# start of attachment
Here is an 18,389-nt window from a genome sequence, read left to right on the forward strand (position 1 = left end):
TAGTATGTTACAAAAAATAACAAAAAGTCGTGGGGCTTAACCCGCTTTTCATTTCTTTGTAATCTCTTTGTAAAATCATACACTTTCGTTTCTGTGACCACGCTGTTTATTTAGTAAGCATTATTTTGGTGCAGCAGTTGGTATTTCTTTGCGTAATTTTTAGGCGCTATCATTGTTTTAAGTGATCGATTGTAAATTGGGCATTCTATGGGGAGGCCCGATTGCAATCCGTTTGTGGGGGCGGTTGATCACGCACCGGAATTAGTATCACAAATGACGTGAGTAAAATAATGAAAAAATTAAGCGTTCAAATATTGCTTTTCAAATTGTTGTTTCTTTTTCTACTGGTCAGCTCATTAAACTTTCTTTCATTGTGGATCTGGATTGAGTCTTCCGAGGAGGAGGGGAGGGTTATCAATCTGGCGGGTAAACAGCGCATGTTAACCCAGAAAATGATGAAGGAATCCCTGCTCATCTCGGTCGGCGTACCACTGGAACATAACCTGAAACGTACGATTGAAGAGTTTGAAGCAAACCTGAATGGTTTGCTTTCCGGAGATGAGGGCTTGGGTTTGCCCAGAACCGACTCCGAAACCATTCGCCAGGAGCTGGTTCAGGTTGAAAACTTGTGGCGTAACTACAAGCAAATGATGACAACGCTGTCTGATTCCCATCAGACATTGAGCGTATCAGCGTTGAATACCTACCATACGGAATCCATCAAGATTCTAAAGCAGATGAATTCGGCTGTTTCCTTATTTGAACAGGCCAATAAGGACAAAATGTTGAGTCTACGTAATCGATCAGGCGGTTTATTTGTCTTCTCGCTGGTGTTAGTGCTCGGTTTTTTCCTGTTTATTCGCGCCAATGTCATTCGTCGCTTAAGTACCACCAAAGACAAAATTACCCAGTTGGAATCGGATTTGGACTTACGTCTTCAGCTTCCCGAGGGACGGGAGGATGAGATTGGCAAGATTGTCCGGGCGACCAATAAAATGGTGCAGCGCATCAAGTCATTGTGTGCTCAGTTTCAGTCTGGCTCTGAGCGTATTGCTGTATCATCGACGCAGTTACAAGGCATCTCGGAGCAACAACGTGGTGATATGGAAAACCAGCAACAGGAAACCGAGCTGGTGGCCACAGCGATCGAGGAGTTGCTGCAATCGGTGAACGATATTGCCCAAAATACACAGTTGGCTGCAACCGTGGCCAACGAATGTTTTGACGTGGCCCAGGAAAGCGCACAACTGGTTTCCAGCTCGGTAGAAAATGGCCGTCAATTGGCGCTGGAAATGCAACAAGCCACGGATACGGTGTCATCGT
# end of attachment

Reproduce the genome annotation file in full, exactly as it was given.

Here is an 18,389-nt window from a genome sequence, read left to right on the forward strand (position 1 = left end):
TAGTATGTTACAAAAAATAACAAAAAGTCGTGGGGCTTAACCCGCTTTTCATTTCTTTGTAATCTCTTTGTAAAATCATACACTTTCGTTTCTGTGACCACGCTGTTTATTTAGTAAGCATTATTTTGGTGCAGCAGTTGGTATTTCTTTGCGTAATTTTTAGGCGCTATCATTGTTTTAAGTGATCGATTGTAAATTGGGCATTCTATGGGGAGGCCCGATTGCAATCCGTTTGTGGGGGCGGTTGATCACGCACCGGAATTAGTATCACAAATGACGTGAGTAAAATAATGAAAAAATTAAGCGTTCAAATATTGCTTTTCAAATTGTTGTTTCTTTTTCTACTGGTCAGCTCATTAAACTTTCTTTCATTGTGGATCTGGATTGAGTCTTCCGAGGAGGAGGGGAGGGTTATCAATCTGGCGGGTAAACAGCGCATGTTAACCCAGAAAATGATGAAGGAATCCCTGCTCATCTCGGTCGGCGTACCACTGGAACATAACCTGAAACGTACGATTGAAGAGTTTGAAGCAAACCTGAATGGTTTGCTTTCCGGAGATGAGGGCTTGGGTTTGCCCAGAACCGACTCCGAAACCATTCGCCAGGAGCTGGTTCAGGTTGAAAACTTGTGGCGTAACTACAAGCAAATGATGACAACGCTGTCTGATTCCCATCAGACATTGAGCGTATCAGCGTTGAATACCTACCATACGGAATCCATCAAGATTCTAAAGCAGATGAATTCGGCTGTTTCCTTATTTGAACAGGCCAATAAGGACAAAATGTTGAGTCTACGTAATCGATCAGGCGGTTTATTTGTCTTCTCGCTGGTGTTAGTGCTCGGTTTTTTCCTGTTTATTCGCGCCAATGTCATTCGTCGCTTAAGTACCACCAAAGACAAAATTACCCAGTTGGAATCGGATTTGGACTTACGTCTTCAGCTTCCCGAGGGACGGGAGGATGAGATTGGCAAGATTGTCCGGGCGACCAATAAAATGGTGCAGCGCATCAAGTCATTGTGTGCTCAGTTTCAGTCTGGCTCTGAGCGTATTGCTGTATCATCGACGCAGTTACAAGGCATCTCGGAGCAACAACGTGGTGATATGGAAAACCAGCAACAGGAAACCGAGCTGGTGGCCACAGCGATCGAGGAGTTGCTGCAATCGGTGAACGATATTGCCCAAAATACACAGTTGGCTGCAACCGTGGCCAACGAATGTTTTGACGTGGCCCAGGAAAGCGCACAACTGGTTTCCAGCTCGGTAGAAAATGGCCGTCAATTGGCGCTGGAAATGCAACAAGCCACGGATACGGTGTCATCGT